Traffic Calming Enhances Local Neighborhoods

As you read this article, there will be an ask of you at the end. I am looking for your opinion on traffic calming (from whichever side) and your ideas on what can be done to make more livable communities. So please read on...or if you have the solution then go to the end and let us know!

Traffic and how it Impacts the Local Community

As traffic volumes increase in our growing communities, there is more awareness and concern for how this impacts the local neighborhoods that make up our communities. Traffic is part of everyday life and will continue to affect how we live and it influences the character of communities. The impact is however hard to grasp and harder still to quantify. It is often determined by hard data such as speed, volume, geometry etc, but there often is a larger element that is much more difficult to quantify. It is these aspects that often drive the need for calming measures. The perception of speed, or volume, the awareness of increased activity, or a change in location or lifestyle can often result in new concerns that may not have been noticed in the past. In the end there is an expectation that communities in North America behave a certain way that create an environment that is inviting, safe, accessible and personal to the people that live there...the elements that we feel good about calling home.

The Car (and the crazy driver) is here to Stay

Thinking about what community means to me, I would say that things are at their best when people are out walking or moving through the area in a relaxed and engaging manner. What disrupts this atmosphere is traffic in general but specifically, that one speeding car that shoots out of the side street either making excessive noise, driving at a high speed or both! The calm of the space disappears in a flash and only thoughts of anger, possibly a chase and the hope that a calm day of the offender is somehow disrupted through some karmic balance of the universe. Living on an arterial route, this happens more often than not and appreciating that the car is here for some time to come, I assess my options. Being in the field, I know that physical speed controls are really not an option, more police presence would be helpful and maybe more public awareness might help. In the end my only real hope for change is what the Municipality might do for me.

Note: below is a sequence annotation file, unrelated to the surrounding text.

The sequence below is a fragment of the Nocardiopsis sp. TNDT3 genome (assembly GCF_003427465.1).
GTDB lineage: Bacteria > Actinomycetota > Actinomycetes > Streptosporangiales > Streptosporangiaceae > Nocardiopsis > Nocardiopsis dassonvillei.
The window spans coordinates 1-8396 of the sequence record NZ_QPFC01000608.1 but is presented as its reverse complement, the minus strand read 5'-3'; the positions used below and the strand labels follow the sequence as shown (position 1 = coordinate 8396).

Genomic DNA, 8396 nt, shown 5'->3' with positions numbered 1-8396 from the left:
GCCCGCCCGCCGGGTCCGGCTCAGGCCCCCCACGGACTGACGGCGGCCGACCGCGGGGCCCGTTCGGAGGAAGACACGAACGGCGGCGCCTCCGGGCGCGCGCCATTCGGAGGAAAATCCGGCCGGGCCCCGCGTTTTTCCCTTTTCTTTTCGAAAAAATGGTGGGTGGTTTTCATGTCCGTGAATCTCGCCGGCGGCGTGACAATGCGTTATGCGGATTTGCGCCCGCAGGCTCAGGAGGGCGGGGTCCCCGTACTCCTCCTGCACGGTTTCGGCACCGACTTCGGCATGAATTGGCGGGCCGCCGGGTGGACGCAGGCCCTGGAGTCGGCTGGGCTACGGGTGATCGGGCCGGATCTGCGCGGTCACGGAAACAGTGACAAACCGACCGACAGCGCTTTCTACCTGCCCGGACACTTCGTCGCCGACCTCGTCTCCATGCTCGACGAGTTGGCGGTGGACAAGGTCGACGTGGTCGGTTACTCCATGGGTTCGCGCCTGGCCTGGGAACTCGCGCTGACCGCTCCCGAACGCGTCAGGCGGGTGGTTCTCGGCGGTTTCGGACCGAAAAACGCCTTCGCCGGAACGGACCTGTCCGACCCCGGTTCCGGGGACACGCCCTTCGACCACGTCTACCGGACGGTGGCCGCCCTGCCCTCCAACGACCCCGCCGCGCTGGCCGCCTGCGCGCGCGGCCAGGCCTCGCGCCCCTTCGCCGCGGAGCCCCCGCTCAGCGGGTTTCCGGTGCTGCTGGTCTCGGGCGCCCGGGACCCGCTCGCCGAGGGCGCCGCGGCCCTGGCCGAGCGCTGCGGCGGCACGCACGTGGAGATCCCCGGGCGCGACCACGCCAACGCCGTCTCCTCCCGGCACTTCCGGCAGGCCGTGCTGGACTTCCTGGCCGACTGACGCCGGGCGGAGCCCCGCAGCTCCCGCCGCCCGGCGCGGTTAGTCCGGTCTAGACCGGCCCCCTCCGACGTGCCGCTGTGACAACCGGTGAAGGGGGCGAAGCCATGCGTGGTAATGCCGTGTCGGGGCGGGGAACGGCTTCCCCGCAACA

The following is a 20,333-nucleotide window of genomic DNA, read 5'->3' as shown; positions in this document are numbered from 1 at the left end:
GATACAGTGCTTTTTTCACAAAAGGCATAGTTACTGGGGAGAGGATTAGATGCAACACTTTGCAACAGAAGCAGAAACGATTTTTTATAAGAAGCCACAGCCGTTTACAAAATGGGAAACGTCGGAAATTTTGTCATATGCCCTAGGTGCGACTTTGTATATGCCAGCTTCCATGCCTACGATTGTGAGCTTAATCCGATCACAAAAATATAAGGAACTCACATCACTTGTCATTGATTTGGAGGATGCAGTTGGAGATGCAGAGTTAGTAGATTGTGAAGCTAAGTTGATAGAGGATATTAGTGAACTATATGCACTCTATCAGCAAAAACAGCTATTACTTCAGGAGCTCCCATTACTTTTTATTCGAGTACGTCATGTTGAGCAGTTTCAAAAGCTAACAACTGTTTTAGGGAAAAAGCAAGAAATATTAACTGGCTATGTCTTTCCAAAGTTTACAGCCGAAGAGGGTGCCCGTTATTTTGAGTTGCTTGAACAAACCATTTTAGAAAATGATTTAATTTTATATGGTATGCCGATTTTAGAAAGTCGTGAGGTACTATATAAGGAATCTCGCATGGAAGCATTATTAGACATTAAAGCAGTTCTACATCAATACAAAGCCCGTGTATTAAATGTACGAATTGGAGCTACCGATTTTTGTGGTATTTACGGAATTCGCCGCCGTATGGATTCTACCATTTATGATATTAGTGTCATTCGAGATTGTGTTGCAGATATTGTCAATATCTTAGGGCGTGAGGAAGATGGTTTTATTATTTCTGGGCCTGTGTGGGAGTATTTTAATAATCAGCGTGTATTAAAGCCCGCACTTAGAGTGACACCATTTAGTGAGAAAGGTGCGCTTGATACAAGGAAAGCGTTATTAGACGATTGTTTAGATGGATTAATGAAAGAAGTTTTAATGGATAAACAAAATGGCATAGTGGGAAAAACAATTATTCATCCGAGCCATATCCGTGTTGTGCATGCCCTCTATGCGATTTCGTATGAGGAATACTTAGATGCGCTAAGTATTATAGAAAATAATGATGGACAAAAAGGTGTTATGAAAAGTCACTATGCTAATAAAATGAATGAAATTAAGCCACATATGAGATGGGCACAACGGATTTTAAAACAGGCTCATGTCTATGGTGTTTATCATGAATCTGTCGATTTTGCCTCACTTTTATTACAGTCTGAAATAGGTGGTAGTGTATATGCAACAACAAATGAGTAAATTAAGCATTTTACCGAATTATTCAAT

The Role of the Municipality in Traffic Management

The Municipality is the only real option for frustrated residents who are seeking support for traffic concerns...and this is how it should be considering traffic and road management is a significantly important public service. The challenge for the Municipality often is that a balance has to be found between the needs of the many and the needs of the few. There needs to be methods to weight the priorities, identify the anomalies and render a resolution that finds the right balance. Let's face it, roads are built for cars and unfortunately there is little chance in separating these two. However, we also know that roads are built differently to accommodate differing transportation needs. So how do we best update the changing character of communities where what was once acceptable traffic/pedestrian patterns may no longer be so?

Balancing Policy, Public Perception and Engagement

This is one of the hardest areas of Municipal service to get right. Let's face it, as population continues to grow and communities become more dense, the problem will get worse before it ever gets better (barring a massive shift to public transit and alternate modes of transportation which will have to be left for another discussion). The influencing factors in this balancing act are also diverse and dynamic. Public opinion is pitted against technical data and further scrutinized by political debate. All parties are seeking a fair and equitable resolution, but differing perspectives can challenge the balance. Many communities have introduced policy and process around this issue and rightly so, and the topic is one that has mass popularity. But what constitutes a good policy? This is a question that is not easy to answer. For instance, existing policies from various progressive communities can be found here and they all have similar elements, but also are different in approach and ideology. Industry standards exist to guide us, but may are looking for new approaches and methods of engagement that bring the parties to a more speedy solution.

So What is the Right Answer?

This is where your opinion counts! Regardless of our individual roles in society , we all live with traffic in our communities. So please share your thoughts on this universal issue and help all of use develop tools and practices to further improve our public spaces. Take at look at what others have in place and see if these approaches add to the discussion.